Another way to say this is: Given a large enough beta-tester and co-developer base, almost every problem will be identified quickly, and the fix will be obvious to someone.

Open source depends on that large group of vocal users. Because the project can rely on “many eyes,” one person can report a problem and someone else can suggest or provide a fix. A third person, or set of people, can test the fix and give feedback. With a large number of people using, testing, and fixing the product, improvements happen more quickly and benefit a broader set of users.

The more perspectives and use cases you have on a project or product, the more bugs you can find/fix — and the better features you can design. As Raymond says, “The next best thing to having good ideas is recognizing good ideas from your users.”  A large contributor base also means that if someone loses interest in working on something, it’s possible and more likely that other motivated people will step up to work on it.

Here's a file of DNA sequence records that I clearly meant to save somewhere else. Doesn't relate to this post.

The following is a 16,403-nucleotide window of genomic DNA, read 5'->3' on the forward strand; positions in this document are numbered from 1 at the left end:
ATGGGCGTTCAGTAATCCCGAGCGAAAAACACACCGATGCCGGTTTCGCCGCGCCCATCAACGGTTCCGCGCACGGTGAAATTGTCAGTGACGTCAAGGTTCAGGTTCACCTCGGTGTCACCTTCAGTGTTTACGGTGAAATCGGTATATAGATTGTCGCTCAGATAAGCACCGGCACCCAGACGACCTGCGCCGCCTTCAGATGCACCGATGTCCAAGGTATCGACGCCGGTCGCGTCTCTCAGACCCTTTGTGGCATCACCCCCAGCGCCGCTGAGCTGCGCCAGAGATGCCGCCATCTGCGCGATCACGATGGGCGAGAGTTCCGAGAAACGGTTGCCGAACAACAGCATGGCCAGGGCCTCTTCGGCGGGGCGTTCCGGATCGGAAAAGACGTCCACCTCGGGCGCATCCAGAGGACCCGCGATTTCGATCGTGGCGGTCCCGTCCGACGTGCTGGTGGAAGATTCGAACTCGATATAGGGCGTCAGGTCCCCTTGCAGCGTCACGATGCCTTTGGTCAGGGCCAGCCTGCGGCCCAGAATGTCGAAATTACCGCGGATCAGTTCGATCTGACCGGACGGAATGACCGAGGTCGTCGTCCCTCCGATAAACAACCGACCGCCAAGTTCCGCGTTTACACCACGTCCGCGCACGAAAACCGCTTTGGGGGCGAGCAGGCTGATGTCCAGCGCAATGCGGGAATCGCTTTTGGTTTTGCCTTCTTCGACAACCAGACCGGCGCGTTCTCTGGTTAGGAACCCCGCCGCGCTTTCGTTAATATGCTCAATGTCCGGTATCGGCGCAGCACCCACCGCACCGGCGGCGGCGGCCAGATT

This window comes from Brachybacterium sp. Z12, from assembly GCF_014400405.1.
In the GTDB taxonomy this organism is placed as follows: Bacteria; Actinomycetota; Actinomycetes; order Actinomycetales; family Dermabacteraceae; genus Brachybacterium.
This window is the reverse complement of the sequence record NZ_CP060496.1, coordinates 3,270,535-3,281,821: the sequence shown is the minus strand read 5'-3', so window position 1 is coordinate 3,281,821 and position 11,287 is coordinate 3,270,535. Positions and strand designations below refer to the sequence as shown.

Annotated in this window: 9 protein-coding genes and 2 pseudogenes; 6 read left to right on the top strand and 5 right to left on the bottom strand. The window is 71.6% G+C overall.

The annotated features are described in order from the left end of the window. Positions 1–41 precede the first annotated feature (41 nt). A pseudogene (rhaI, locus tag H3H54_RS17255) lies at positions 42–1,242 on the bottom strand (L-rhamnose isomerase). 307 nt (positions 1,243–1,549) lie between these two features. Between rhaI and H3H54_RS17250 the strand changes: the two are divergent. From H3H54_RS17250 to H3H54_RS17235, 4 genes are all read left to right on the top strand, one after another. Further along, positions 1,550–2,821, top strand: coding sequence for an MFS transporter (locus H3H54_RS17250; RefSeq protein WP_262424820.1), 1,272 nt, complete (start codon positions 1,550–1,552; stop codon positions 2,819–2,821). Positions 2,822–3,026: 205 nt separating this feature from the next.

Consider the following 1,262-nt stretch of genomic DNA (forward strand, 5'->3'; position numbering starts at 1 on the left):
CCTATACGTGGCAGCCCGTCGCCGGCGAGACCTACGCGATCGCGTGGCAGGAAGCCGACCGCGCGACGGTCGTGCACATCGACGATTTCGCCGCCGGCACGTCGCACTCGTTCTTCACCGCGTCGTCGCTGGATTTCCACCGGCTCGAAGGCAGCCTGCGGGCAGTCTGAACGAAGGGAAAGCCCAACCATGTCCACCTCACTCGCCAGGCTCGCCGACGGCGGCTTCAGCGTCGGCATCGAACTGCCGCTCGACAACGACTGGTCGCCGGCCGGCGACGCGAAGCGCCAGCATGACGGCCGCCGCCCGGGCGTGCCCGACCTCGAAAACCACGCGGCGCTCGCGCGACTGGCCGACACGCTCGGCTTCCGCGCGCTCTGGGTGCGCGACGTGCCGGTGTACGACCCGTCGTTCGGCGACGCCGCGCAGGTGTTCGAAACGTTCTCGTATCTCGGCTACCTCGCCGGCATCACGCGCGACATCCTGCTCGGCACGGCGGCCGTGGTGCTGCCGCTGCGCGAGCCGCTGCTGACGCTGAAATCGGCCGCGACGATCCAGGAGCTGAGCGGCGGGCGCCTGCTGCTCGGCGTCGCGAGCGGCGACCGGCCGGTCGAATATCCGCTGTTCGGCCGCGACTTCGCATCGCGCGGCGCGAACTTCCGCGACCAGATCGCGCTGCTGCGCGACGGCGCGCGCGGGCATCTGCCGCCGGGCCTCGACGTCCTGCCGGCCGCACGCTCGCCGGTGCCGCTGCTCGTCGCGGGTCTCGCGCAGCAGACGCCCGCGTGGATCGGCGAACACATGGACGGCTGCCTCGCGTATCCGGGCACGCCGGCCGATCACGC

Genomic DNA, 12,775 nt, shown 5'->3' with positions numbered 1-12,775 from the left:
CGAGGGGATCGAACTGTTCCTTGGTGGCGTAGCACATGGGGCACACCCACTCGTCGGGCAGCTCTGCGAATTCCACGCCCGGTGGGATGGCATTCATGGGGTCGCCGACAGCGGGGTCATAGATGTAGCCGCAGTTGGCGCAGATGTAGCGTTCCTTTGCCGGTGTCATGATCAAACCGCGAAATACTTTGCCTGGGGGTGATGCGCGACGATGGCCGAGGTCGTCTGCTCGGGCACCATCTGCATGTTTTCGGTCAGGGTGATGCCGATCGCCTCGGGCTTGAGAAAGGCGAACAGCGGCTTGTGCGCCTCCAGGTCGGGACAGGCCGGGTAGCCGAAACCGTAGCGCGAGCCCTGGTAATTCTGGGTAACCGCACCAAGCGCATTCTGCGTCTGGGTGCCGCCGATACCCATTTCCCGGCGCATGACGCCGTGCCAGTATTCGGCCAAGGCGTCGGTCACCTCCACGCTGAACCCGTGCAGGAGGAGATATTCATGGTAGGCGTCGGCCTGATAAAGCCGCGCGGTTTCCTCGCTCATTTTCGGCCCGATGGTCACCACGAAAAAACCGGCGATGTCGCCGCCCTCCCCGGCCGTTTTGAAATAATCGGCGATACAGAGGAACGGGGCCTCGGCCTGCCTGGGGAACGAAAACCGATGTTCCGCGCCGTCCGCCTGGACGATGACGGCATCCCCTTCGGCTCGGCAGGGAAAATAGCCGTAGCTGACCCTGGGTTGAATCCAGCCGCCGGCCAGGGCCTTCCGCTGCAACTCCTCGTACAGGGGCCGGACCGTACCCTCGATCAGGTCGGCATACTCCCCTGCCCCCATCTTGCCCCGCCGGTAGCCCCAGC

To get the highest quality observations and contributions from your user base, a software project must make it easy to access its source code and be transparent about progress and challenges. If people can’t read the source code, they won’t understand why the program does something a certain way, and they won’t be able to suggest better methods or useful bug fixes.

Raymond put it another way: “Non-source-aware users tend to report only surface symptoms; they take their environment for granted, so they (a) omit critical background data, and (b) seldom include a reliable recipe for reproducing the bug.” 

While it is certainly true that you don’t need to be a developer to make a good bug report, it’s also true that lack of familiarity with a product’s intended behavior can result in more noise than signal when it comes to critiques. This can result in the growth of an “us vs them” mentality between developers and the user base.

To cultivate a large user base, Raymond gives this advice: “Avoid perfection like a plague. Consider lack of perfection not as a problem but as an opportunity for improvements in future versions. Treating your users as co-developers is your least-hassle route to rapid code improvement and effective debugging.”

Raymond suggests that, when building a contributor community, the most important ingredient is “a plausible promise.” He comments that as long as the program runs and “convince(s) potential co-developers that it can be evolved into something really neat in the foreseeable future,” then it doesn’t matter if the code has bugs or needs refinement.

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